• Small Wireless Facility Team, Department of Transportation
• Trauma Informed Care Committee, Department of Services for Children, Youth, and Their Families

Delaware Award for Heroism
The Delaware Award for Heroism was established in 2013 to recognize state employees for acts of heroism and courage. The 2018 recipients are:
• Christie Bonniwell and Trevor McColley, Department of Transportation
• Stewart Douglass & Matthew Palsgrove, Department of Transportation
• Christie Ray, Department of Natural Resources and Environmental Control
• Angela Riddle, Department of Health and Social Services
• Karol Ann Shyers and Brian Payton, Department of Correction
• Kristen Thornton, Department of Natural Resources and Environmental Control
• Gabriel and Jessica Vorous, Department of Correction
• William Walker, Department of Correction
• Jamie Whitehouse, Department of Transportation
• Cpt. Patrick Sheets, Lt. Brian Forte, Lt. Bradford Apa, Lt. Benny Dotson, C/O Jesse Cohen, C/O Michael Dunston, C/O Larry Welch, C/O Brian Dorrell, C/O Jacob Stauber, and K9 Spencer Alexander, Department of Correction

“State employees are incredibly driven and committed to serving the people of Delaware,” said Saundra Ross Johnson, Secretary of the Delaware Department of Human Resources. “It is an honor to have the opportunity to recognize those who have gone above and beyond their usual level of excellence.”

Detailed information about the 2018 award recipients can be found on the State of Delaware’s Employee Recognition Program web page.

Governor Carney, Secretary Johnson and 2018 Honorees


Delaware Tax Filing Deadlines Approach

The Division of Revenue would like to remind Delawareans who have not yet filed their tax returns that the deadlines are quickly approaching. Delaware corporate income tax returns are due on or before April 17, and the personal income tax deadline is April 30.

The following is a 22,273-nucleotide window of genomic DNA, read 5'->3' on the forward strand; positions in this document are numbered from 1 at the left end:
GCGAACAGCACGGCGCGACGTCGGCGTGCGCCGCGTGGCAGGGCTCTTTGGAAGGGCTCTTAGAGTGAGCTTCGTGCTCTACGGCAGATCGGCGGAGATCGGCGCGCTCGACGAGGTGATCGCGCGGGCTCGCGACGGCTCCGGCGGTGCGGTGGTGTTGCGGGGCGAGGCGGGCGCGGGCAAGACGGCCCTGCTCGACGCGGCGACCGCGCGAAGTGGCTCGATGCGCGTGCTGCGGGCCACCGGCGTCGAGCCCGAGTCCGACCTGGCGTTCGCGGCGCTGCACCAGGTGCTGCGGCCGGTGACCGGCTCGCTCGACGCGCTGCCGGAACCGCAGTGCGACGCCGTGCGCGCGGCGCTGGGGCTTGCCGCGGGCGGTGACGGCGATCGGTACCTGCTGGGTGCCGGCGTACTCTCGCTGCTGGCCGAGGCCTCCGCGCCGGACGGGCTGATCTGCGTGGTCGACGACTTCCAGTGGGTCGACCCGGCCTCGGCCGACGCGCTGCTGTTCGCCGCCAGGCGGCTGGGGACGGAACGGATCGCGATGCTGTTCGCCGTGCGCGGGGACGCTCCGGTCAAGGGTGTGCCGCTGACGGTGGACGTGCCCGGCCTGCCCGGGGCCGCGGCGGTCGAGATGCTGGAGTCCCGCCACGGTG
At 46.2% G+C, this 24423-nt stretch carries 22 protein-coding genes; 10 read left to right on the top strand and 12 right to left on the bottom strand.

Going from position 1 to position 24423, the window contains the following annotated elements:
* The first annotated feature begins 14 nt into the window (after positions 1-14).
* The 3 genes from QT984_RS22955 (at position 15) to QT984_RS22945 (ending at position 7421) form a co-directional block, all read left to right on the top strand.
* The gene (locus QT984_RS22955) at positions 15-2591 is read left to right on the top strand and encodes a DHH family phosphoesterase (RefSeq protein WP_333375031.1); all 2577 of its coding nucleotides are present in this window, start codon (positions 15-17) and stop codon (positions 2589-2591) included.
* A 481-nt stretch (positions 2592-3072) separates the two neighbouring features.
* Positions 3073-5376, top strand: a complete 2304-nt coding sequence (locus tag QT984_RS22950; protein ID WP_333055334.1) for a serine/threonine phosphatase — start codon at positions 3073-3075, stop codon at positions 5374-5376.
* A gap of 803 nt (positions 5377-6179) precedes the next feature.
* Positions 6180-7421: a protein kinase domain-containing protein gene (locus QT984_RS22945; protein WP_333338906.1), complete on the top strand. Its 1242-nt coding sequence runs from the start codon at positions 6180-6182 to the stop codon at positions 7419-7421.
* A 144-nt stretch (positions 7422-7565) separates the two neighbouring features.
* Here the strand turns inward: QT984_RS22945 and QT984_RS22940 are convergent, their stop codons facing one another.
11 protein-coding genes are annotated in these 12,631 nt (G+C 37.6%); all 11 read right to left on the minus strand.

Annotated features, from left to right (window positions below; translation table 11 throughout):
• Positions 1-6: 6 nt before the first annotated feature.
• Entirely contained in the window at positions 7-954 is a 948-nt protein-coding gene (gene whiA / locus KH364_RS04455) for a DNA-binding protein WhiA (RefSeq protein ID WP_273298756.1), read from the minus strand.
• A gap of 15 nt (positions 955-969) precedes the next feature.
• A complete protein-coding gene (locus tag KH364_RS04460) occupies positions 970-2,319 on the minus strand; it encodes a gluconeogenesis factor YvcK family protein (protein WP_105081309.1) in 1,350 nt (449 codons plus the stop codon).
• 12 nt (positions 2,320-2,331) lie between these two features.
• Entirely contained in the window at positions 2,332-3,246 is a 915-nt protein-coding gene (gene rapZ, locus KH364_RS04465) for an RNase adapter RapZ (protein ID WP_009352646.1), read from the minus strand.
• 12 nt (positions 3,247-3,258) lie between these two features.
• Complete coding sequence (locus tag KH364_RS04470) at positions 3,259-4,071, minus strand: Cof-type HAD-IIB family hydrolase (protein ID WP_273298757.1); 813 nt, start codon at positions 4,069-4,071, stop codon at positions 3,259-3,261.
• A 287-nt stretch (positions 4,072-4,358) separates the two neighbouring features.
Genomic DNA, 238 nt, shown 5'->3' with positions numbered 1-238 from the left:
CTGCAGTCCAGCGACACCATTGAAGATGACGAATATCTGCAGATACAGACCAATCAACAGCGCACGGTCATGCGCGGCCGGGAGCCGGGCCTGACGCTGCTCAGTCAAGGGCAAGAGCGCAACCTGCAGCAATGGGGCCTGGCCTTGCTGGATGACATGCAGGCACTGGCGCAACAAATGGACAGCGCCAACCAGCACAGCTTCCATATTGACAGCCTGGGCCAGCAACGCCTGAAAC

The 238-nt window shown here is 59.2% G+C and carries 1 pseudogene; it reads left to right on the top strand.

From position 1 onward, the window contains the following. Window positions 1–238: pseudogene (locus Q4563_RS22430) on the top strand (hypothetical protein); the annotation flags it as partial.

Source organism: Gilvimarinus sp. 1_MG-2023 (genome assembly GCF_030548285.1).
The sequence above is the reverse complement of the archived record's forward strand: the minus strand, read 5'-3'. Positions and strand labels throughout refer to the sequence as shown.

Taxpayers who do not file by the deadline because they have a balance due may face additional interest and penalties, which increases the total amount owed. Filing by the deadline will allow you to avoid penalties, even if you are unable to pay all or some of your taxes by the deadline. Payment arrangements can be made by calling (302) 577-8785. If you can’t file your return by the deadline, you can request an extension of time to file – but remember, this is not an extension of time to pay.

To speed the process, take advantage of electronic filing, which will make filing your taxes both accurate and easy. Personal tax filing assistance is also available for individuals and families with disabilities, or households that meet certain income requirements. Visit de.gov/taxhelp for more information.


Top 100 Delinquent Taxpayer Lists Published

Delaware Division of Revenue Director Jennifer R. Hudson today announced the publication of the lists of the top 100 delinquent individual and business taxpayers to the State’s Delinquent Taxpayers website.

By statute, the Division of Revenue is required to post the names of the people and businesses who owe the most unpaid taxes to the state. The list includes the top 100 business taxpayers and 100 personal taxpayers who owe tax balances of more than $1,000, who were not on the last list that was published, and against whom the Division of Revenue has filed a judgment. Collectively, the businesses and individuals included on the lists owe more than $3.6 million to the State. Taxpayers who have entered into payment agreements with the Division of Revenue, who have filed for bankruptcy protection or who have a pending appeal of a proposed liability are excluded from the published lists.

“The Division of Revenue is committed to collecting all amounts that are owed to the State, and using all tools that are available to us to do so.” Hudson says. “While a large percentage of taxpayers resolve their liabilities to avoid having their names posted online, many others will wait until their names are actually posted online to resolve their accounts.”

Delaware is among the more than 20 states and the District of Columbia that publish delinquent taxpayers’ names online. If you have questions regarding the delinquent taxpayer lists, please contact the Delaware Division of Revenue’s Account Management Department at (302) 577-8785.